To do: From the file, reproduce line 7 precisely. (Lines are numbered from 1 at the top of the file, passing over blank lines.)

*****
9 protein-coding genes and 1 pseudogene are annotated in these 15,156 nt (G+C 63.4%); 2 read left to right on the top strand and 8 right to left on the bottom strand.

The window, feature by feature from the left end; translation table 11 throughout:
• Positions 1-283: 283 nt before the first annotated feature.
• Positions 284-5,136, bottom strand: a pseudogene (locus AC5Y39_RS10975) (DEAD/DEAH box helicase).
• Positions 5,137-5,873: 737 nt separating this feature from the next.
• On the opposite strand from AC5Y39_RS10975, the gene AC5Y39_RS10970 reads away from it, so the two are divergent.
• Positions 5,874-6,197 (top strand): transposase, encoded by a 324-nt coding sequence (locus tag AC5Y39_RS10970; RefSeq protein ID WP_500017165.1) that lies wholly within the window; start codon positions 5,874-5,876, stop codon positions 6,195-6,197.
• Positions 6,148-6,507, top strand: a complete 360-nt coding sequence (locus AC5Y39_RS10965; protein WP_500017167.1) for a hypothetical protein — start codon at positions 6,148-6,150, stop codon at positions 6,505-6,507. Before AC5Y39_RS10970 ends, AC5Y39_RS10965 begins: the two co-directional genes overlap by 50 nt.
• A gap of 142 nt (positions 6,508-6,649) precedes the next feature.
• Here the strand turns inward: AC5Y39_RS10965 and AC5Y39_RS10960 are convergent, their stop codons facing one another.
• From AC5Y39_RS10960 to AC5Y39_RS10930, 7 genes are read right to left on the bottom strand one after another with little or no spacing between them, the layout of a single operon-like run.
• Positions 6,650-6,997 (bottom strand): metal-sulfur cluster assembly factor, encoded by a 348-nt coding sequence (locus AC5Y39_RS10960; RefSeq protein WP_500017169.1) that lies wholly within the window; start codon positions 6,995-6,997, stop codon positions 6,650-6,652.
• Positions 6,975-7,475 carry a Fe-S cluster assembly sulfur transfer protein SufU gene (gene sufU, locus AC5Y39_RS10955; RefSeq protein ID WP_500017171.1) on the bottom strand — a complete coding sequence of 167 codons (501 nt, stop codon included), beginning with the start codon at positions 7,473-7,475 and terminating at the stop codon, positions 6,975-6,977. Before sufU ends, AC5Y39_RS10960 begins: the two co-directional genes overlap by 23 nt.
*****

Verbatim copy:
• Positions 5,874-6,197 (top strand): transposase, encoded by a 324-nt coding sequence (locus tag AC5Y39_RS10970; RefSeq protein ID WP_500017165.1) that lies wholly within the window; start codon positions 5,874-5,876, stop codon positions 6,195-6,197.